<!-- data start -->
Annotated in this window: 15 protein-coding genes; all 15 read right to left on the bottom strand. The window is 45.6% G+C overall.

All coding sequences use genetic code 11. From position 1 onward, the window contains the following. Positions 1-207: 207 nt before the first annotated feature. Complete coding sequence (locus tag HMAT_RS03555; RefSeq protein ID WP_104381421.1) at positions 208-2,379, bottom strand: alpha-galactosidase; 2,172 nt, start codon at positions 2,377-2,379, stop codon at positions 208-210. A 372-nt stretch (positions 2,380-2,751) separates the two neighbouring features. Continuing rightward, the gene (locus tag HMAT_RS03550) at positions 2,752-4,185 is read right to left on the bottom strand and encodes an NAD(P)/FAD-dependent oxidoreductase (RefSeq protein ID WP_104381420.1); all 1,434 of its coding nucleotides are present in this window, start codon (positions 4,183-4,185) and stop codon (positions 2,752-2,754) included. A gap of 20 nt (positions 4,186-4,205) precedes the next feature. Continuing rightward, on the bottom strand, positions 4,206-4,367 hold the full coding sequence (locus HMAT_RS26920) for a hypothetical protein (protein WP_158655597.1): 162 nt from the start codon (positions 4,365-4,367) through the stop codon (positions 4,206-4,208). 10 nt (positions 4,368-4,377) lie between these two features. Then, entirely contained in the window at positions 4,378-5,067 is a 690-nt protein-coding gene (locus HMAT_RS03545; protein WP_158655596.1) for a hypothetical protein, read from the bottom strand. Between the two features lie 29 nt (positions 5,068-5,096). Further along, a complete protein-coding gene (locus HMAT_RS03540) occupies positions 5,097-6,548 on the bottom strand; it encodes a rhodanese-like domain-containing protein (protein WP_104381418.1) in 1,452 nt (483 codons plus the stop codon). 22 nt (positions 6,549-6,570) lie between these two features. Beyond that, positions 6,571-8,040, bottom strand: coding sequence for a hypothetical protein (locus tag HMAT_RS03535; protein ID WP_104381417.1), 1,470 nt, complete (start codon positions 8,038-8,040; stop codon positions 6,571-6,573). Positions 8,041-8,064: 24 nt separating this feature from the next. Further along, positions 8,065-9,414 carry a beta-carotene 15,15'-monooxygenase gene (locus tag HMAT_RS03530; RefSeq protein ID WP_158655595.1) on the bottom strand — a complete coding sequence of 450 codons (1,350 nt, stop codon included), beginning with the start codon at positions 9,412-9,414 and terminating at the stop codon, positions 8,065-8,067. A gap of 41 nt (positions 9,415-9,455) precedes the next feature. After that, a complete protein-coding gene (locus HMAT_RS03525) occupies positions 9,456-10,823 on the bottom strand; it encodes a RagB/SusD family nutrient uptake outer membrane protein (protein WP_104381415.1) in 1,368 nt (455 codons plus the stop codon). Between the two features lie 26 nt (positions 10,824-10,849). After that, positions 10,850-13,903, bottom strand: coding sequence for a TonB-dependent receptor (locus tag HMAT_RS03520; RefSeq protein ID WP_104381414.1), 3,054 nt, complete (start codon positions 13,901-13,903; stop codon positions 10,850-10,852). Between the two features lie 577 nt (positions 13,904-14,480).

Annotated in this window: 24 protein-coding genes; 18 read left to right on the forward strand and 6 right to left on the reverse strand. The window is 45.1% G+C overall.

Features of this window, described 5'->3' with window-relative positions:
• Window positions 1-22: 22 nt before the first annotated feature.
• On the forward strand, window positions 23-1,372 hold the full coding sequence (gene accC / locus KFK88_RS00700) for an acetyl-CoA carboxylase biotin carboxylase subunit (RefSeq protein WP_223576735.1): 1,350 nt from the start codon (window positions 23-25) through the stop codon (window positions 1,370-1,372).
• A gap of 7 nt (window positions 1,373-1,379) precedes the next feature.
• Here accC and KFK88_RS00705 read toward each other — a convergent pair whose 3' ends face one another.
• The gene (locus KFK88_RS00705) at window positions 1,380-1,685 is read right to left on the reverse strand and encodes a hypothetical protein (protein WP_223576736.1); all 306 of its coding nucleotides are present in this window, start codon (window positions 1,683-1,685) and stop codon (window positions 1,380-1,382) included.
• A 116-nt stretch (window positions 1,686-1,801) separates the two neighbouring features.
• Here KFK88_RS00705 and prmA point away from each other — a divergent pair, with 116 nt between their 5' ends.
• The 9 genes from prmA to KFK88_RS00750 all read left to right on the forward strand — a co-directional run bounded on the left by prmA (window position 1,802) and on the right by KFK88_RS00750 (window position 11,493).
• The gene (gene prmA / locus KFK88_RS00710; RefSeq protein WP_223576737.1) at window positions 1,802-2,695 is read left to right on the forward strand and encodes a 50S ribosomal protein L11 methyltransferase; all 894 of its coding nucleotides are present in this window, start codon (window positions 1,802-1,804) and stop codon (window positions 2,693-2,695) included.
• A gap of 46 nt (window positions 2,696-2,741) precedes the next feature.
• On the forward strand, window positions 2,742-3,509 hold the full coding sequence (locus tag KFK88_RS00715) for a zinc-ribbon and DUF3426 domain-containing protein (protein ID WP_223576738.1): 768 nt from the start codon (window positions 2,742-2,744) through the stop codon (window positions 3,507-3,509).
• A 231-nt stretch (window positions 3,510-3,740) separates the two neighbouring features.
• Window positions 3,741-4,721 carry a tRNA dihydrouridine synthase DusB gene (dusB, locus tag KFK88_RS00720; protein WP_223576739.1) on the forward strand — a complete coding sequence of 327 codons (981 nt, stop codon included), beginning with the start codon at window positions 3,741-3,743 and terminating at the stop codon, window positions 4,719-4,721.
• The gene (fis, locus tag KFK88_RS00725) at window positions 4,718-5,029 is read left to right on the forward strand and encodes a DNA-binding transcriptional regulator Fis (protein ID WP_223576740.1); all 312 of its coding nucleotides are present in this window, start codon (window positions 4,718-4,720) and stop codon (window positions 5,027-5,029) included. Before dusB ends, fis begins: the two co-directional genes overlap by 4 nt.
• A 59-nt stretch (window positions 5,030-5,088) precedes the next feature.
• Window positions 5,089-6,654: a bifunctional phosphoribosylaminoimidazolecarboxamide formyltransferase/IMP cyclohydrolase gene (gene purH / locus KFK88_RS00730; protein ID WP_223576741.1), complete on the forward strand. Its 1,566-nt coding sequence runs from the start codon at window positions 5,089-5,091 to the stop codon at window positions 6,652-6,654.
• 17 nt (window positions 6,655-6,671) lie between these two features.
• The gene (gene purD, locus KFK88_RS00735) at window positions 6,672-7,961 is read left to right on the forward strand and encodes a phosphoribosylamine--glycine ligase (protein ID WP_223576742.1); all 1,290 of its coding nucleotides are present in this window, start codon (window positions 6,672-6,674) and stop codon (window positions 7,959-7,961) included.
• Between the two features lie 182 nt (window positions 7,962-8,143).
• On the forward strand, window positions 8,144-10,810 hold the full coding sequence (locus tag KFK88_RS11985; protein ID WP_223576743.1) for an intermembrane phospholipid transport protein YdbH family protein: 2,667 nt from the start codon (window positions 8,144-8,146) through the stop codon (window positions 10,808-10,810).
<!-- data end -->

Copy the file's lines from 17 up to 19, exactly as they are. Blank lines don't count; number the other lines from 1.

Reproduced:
• Window positions 3,741-4,721 carry a tRNA dihydrouridine synthase DusB gene (dusB, locus tag KFK88_RS00720; protein WP_223576739.1) on the forward strand — a complete coding sequence of 327 codons (981 nt, stop codon included), beginning with the start codon at window positions 3,741-3,743 and terminating at the stop codon, window positions 4,719-4,721.
• The gene (fis, locus tag KFK88_RS00725) at window positions 4,718-5,029 is read left to right on the forward strand and encodes a DNA-binding transcriptional regulator Fis (protein ID WP_223576740.1); all 312 of its coding nucleotides are present in this window, start codon (window positions 4,718-4,720) and stop codon (window positions 5,027-5,029) included. Before dusB ends, fis begins: the two co-directional genes overlap by 4 nt.
• A 59-nt stretch (window positions 5,030-5,088) precedes the next feature.